Though most such hearings have focused on legal philosophy and ideology, the process is inherently political, subject to each era’s most volatile debates.
Even as Ford testified, the momentum of the #MeToo movement palpably accelerated. In congressional offices and newsrooms, women called message lines to offer their own accounts of assaults that had remained buried for years. On C-SPAN, callers unburdened themselves of stories of sexual violence, even as others declared Ford a liar. Outside the hearing room, women huddled together listening to the stream of testimony; those without earphones found themselves in a silence punctuated only by sniffles and an occasional sob.
But in the afternoon, perceptions and reactions flipped, as Kavanaugh, who had been relentlessly polite and solicitous in his earlier appearances before the committee, defended his reputation with a rhetorical blowtorch.
By turns angry, righteous, weepy and maudlin, the nominee at points seemed close to giving up his quest to sit on the highest court of the land. He ripped into the committee’s Democrats, issuing partisan attacks, slamming the process as a “national disgrace” and “a circus. . . . You have replaced advice and consent with search and destroy.”
His language, formal and cautious before Thursday, descended to gutter level as he accused Democrats of seeking “to blow me up and take me down” and blamed the attacks he has faced on “revenge on behalf of the Clintons.”
Yet as angry as he was, Kavanaugh also presented a sympathetic side, telling of his 10-year-old daughter’s desire to pray for his accuser, breaking up as he paid tribute to his father, appealing to the committee’s sense of pathos as he envisioned a future in which his shattered reputation might prevent him from ever again teaching, coaching or judging.
As two people fought for their truths, senators on both sides concluded that maybe there was no way in this process to determine definitively what had really happened.
Ford gave up her privacy and came forward out of a sense of “civic duty.” Kavanaugh passed on a life of big money from a big law firm and devoted his career instead to public service.
Ford told about the sexual assault that scarred her adolescence with painstaking attention to what she could and couldn’t recall, deploying science to explain the gaps in memory, showing emotion, but always with control and decorum.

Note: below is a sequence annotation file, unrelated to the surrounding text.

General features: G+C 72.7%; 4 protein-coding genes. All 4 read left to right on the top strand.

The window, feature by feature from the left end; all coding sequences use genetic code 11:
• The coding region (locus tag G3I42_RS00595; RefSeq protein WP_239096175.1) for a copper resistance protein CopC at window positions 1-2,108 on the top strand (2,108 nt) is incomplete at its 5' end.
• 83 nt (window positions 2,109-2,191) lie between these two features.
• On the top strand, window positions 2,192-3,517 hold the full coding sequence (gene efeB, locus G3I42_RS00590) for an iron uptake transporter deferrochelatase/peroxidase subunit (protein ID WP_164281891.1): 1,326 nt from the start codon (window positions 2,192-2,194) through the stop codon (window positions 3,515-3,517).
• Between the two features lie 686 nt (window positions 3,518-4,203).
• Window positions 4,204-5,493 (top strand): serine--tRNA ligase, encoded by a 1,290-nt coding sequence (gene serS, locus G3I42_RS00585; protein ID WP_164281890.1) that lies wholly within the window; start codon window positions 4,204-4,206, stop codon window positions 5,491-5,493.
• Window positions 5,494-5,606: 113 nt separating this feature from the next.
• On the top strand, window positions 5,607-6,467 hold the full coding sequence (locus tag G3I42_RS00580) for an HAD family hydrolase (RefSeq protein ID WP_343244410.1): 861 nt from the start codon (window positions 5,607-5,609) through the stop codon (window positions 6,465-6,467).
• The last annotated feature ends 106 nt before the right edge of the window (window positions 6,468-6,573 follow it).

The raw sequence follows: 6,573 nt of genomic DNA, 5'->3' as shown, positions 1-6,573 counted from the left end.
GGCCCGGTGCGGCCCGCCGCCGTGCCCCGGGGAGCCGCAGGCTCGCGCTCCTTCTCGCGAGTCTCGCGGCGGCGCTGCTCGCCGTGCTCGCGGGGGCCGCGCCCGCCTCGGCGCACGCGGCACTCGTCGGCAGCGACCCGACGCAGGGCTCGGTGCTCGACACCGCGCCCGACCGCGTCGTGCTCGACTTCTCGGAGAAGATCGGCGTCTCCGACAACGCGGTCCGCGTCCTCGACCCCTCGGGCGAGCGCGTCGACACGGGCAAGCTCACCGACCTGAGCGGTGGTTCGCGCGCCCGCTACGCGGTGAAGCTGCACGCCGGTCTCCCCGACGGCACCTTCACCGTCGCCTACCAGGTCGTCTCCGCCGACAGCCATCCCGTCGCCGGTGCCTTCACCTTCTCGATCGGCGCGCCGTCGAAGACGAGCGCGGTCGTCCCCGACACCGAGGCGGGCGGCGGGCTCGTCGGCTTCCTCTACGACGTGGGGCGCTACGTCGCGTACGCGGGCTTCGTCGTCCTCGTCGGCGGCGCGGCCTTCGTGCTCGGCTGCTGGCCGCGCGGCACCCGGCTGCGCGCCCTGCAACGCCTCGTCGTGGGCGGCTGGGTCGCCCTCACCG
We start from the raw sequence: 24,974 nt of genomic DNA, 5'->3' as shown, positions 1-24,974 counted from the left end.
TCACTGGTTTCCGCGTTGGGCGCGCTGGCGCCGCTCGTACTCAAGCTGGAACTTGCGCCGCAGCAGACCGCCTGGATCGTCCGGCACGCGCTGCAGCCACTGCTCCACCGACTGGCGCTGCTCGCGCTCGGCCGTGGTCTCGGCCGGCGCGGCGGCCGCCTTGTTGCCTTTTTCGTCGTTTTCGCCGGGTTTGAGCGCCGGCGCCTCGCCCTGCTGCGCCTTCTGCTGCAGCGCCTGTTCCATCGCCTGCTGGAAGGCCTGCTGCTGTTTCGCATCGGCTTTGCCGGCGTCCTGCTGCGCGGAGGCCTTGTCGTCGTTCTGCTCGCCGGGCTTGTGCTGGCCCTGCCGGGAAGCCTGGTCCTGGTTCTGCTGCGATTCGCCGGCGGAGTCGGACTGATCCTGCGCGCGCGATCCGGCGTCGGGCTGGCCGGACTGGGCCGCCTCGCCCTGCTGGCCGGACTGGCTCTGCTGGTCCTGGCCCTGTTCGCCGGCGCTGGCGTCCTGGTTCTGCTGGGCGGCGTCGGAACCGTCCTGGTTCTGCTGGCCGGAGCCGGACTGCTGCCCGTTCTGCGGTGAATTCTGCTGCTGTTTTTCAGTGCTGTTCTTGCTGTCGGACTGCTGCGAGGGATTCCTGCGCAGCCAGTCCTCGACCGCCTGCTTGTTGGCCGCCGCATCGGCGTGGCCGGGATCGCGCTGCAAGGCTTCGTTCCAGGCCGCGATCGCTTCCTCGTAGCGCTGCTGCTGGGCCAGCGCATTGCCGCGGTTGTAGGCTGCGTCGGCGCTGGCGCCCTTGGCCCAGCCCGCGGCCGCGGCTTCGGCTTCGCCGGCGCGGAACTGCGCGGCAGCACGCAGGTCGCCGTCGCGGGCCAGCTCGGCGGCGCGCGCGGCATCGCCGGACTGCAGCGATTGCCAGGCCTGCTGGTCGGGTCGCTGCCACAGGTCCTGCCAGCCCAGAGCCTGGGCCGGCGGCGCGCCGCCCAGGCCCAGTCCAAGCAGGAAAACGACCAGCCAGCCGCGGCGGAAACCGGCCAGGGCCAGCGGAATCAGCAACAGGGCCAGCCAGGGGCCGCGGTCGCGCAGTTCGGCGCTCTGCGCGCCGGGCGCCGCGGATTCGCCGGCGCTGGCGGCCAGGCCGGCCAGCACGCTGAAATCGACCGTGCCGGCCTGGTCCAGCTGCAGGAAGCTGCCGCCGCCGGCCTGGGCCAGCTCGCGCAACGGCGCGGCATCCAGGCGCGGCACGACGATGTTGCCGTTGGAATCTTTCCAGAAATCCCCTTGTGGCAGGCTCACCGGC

Kavanaugh denied the sexual assault with anger, interruptions, aggressive language and a systematic recounting of events on a handwritten calendar that detailed his daily activities in high school three decades ago.
Some had seen this clash coming. “It’s a big cultural moment,” Trump said at his news conference Wednesday. “Nobody knows who to believe. . . . Honestly, it’s a very dangerous period in our country. . . . When you are guilty until proven innocent — it’s not supposed to be that way.”
Yet even a traditional reliance on the rule of law and the presumption of innocence divides people these days. On the right, former Republican senator Rick Santorum of Pennsylvania said Democrats “have weaponized the Me Too movement. There is a war going on here.” And on the left, calls to believe women unconditionally when they tell of sexual assaults have unleashed a steady flow of such accounts.
In a society struggling with how to know whom to believe, Thursday cast little new light. At day’s end, a Republican senator, Thom Tillis (N.C.) waved a card showing that someone had already purchased URLs for websites aimed at attacking any of several judges who might replace Kavanaugh as the nominee. Democrats continued to press for an FBI investigation into Ford’s allegations.
Ford and Kavanaugh went home to security guards and death threats and children who could hardly comprehend what had happened to their parents.
“This has been one of the most shameful chapters in the history of the United States Senate,” said Sen. Ted Cruz (R-Tex.). He blamed “the partisan warfare of Washington.”
But there was neither clarity nor consensus anywhere in a land where one side finds it hard to believe accusers — and the other finds it equally difficult to believe the accused.